Yankees and White Sox enter the field of dreams
DYERSVILLE, Iowa – As the bus transported the New York Yankees through the cornfields that covered this serene, rolling farmland of northeastern Iowa, Aaron Judge noticed a difference from the usual arrival in the next city.
The trip to the Field of Dreams venue to play the Chicago White Sox on Thursday night attracted everyone’s attention, like a bunch of kids who couldn’t believe what they were doing.
“It was the first time that people had removed their headphones, and they were just glued to the windows, looking at the stage,” said Judge, the three-time All-Star right fielder.
“We have a lot of guys from different countries who haven’t really seen the country like this, or guys from the big cities who haven’t really seen open fields and things like that, so it was great to drive and see everyone in town standing on the side of the roads. with signs and cheering us on, ”he said.
The event made for television, delayed for a year Due to the COVID-19 pandemic, it was billed as the first major league game in this state generally focused on college and community sports, highlighted by presidential campaigns and driven by the pork and grain industry.
This will not be a one-time visit either. Commissioner Rob Manfred confirmed that the Field of Dreams game will return in August 2022, with teams to be determined.
The built-from-scratch stadium, built to house some 8,000 fans who watch the White Sox and Yankees play in one of the most anticipated mid-August games ever, was placed next to the royal diamond where the movie was filmed. 1989 starring Kevin Costner. on the outskirts of the city of Dyersville, 4,000 inhabitants.
Costner came back for this, stealing the scene with a slow, heavy stroll through the outfield his character Ray Kinsella often saw in the movie before stopping to watch the White Sox and real Yankees emerge from the corn for pregame presentations. .
Grabbing a ball in his hand, as the film’s original symphonic score played through the speakers, Costner stepped up to a microphone and told the crowd, “It’s perfect.”
White Sox slugger Jose Abreu provided a perfect highlight in the first inning, connecting a line that went over the fence in left field and disappeared into the corn stalks.
Judge had his moment later, throwing a three-run smash in the third: it wasn’t a can of corn, sailing to the right.
In fact, there were rows and rows of corn between the two fields. Yes, it is the same place where Shoeless Joe Jackson and his friends appeared, and disappeared, throughout the Academy Award-nominated film about parents, children, culture, self-discovery, ghosts and, oh yes, baseball.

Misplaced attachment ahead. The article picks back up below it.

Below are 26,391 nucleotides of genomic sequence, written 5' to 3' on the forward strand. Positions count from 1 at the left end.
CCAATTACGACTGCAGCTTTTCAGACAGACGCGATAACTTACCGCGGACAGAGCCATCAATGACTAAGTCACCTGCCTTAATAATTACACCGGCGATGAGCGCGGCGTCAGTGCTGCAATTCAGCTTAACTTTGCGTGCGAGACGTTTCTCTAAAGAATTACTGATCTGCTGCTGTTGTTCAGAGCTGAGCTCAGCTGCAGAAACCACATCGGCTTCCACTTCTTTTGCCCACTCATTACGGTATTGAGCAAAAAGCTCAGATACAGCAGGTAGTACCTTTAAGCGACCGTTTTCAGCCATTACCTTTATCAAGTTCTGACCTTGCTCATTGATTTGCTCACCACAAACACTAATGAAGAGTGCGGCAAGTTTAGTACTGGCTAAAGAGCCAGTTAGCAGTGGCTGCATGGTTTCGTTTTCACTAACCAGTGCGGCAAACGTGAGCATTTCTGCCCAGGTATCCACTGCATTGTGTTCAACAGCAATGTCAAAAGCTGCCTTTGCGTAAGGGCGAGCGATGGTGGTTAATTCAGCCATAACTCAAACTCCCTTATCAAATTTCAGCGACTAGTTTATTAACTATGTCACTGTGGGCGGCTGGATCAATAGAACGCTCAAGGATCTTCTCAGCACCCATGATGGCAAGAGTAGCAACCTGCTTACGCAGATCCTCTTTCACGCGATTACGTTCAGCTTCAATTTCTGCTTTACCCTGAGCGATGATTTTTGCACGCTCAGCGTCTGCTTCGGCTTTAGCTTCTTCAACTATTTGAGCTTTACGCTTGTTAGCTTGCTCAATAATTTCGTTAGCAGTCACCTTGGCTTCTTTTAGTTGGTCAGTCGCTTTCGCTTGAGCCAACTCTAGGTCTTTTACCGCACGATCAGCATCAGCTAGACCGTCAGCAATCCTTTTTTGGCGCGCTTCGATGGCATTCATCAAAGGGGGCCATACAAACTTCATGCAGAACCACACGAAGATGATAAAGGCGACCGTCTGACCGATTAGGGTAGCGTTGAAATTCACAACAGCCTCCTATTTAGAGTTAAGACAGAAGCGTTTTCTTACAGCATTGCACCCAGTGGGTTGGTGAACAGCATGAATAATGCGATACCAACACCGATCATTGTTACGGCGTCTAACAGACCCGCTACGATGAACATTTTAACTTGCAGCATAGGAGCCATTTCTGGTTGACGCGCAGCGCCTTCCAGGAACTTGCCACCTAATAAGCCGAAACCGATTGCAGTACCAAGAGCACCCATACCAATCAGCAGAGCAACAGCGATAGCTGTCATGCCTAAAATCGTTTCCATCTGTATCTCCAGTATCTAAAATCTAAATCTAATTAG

“As a kid you dream of the opportunity to play Major League Baseball and you see certain movies or heroes in comics and fairy tales, and you have the opportunity to actually be at the Field of Dreams and play a game here and have family and friends here. And to have the opportunity to represent the Yankees here, I never in my life thought I would experience this, ”Judge said.
Major League Baseball players can be particular about the details when they’re on a road trip, wanting to maximize comfort and minimize intrusion for optimal performance on the field, but no one cared about any of the logistical hurdles of playing this game at four hours from Chicago. and about a half hour drive from Dubuque airport, where both teams flew in.
White Sox closer Liam Hendriks was all smiles as he recounted his exploration of the white farm where the Kinsella family live in the film that has been well preserved as a tourist attraction.
Both teams have been filled with moments of movie recreation during pregame photos on the original field, before retiring to the field and returning to the regulation stadium to prepare for the game. Players were kindly warned not to scratch their faces with the stalks and not to attempt to enter the maze, one of the fan attractions added to the site for the event, to avoid getting lost.
“Anyone who follows me on Instagram is going to be very sick of corn,” said Hendriks, whose phone had been filled after all the photos and videos he took.
Judge was born three years after the release of “Field of Dreams,” but his father introduced him to the film as a child and he quickly became a huge fan. He noted that some of his younger teammates had yet to see the movie.
“I think one of these nights we’ll sit down and I’ll have a DVD for them, ready,” Judge said with a wide smile.
The movie, naturally, remains a great source of local pride, and Iowans were given priority to buy when the limited number of public tickets went on sale. The “Field of Dreams” ghost players, many of whom were extras in the film, gathered on the film’s field in the afternoon in their 1919-style uniforms in honor of Jackson’s “Black Sox” team, who plays a key role in the plot.
“It has given us a real identity. When you think of Dyersville, it’s ‘Field of Dreams,’ and all the hype we’ve gotten lately has been tremendous for the city and the area, “said Jude Milbert, one of the Ghost Players who developed a Globetrotters-style company after his participation in the film by hosting youth clinics, doing comedy routines, and traveling the world as ambassadors for the game, all are former college or semi-professional players living in Northeast Iowa.
The Ghost Players and everyone else can prepare for more next year.
“You never mess with a winning streak, but it seems like every team is going to want to touch this. There is going to be a lot of competition to play this, ”Costner said before the game.
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